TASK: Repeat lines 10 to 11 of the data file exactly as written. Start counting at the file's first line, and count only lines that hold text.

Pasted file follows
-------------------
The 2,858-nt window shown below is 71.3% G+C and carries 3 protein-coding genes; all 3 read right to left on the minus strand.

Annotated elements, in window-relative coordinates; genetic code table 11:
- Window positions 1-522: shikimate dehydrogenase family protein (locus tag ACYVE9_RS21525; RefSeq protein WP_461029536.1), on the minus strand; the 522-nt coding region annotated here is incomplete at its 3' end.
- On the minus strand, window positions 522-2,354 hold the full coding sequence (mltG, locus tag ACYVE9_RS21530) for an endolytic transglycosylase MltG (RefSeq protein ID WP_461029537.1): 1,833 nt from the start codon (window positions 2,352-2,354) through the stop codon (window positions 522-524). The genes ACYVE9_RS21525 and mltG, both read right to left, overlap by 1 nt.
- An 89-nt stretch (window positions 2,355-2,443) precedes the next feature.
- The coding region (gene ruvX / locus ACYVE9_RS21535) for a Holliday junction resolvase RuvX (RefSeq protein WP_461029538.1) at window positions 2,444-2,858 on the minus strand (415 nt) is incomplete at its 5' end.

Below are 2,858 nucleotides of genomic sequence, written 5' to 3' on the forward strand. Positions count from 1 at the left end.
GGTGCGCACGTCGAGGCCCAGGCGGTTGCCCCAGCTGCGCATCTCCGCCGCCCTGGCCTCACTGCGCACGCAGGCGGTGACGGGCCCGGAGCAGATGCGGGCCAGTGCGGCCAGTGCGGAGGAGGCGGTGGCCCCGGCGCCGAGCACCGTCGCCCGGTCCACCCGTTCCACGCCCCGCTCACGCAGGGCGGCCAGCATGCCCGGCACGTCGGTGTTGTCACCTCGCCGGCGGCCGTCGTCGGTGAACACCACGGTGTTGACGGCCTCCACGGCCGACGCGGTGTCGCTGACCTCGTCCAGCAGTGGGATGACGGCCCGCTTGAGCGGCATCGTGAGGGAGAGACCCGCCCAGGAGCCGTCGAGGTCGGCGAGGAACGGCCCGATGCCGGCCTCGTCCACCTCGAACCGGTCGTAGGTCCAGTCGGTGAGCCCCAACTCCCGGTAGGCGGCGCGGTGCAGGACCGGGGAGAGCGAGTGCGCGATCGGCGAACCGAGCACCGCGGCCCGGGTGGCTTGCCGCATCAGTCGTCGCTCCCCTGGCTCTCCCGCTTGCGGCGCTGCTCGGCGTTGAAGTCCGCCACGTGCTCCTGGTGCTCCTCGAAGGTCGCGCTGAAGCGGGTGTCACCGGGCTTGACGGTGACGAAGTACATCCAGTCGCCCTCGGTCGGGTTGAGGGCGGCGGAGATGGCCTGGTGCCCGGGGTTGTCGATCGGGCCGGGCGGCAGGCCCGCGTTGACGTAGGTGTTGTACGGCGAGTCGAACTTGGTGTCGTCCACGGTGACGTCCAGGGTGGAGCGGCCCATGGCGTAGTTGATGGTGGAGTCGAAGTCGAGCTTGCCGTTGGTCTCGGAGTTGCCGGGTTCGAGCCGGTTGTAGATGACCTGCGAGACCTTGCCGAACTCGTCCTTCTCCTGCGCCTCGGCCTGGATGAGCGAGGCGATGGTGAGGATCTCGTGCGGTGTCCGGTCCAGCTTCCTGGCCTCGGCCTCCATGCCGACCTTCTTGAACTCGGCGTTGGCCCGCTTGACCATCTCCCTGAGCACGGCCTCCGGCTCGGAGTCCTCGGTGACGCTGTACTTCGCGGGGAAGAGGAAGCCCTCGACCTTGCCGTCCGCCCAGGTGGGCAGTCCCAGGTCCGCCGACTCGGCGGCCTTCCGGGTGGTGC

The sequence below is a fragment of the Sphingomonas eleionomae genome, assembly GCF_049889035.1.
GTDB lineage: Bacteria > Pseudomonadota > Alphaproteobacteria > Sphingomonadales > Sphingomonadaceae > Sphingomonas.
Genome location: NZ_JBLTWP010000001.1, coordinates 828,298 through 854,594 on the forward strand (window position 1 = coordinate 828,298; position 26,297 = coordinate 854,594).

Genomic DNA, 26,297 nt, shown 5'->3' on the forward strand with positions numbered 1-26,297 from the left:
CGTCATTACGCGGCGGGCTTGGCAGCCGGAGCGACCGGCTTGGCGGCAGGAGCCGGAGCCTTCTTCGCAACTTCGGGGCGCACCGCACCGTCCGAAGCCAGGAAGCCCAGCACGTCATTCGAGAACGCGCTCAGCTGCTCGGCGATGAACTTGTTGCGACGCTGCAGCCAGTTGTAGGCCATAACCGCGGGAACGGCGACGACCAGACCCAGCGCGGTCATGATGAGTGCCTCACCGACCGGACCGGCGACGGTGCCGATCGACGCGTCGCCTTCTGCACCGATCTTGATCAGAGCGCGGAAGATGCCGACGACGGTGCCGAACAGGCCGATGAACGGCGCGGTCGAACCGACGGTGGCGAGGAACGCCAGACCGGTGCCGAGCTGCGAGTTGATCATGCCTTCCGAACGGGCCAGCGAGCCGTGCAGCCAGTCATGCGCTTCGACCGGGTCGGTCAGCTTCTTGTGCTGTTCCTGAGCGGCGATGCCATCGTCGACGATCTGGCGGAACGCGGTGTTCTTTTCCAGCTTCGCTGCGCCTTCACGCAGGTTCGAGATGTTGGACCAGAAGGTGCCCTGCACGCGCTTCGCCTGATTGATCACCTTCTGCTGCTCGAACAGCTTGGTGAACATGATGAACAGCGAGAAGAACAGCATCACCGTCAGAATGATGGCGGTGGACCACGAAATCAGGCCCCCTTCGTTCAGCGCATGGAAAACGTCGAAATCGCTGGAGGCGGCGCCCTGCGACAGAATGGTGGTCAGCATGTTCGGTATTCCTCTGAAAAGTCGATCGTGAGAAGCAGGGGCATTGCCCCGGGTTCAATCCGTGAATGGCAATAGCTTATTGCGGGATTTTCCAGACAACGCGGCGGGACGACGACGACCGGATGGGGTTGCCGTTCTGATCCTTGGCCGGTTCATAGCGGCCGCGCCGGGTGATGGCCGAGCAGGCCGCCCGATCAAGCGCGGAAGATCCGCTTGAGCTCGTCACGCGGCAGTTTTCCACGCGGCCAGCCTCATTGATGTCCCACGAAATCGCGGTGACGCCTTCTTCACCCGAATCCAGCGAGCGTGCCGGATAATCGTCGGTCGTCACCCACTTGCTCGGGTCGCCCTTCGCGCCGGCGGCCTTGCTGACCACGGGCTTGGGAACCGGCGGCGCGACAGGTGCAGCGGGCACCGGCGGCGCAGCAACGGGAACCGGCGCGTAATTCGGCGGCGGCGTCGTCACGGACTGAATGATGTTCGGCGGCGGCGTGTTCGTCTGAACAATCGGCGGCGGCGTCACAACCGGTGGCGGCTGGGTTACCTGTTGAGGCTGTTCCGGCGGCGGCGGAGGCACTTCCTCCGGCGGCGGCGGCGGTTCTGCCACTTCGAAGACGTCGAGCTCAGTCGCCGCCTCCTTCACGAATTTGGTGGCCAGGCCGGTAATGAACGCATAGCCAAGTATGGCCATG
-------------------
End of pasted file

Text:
GTDB lineage: Bacteria > Pseudomonadota > Alphaproteobacteria > Sphingomonadales > Sphingomonadaceae > Sphingomonas.
Genome location: NZ_JBLTWP010000001.1, coordinates 828,298 through 854,594 on the forward strand (window position 1 = coordinate 828,298; position 26,297 = coordinate 854,594).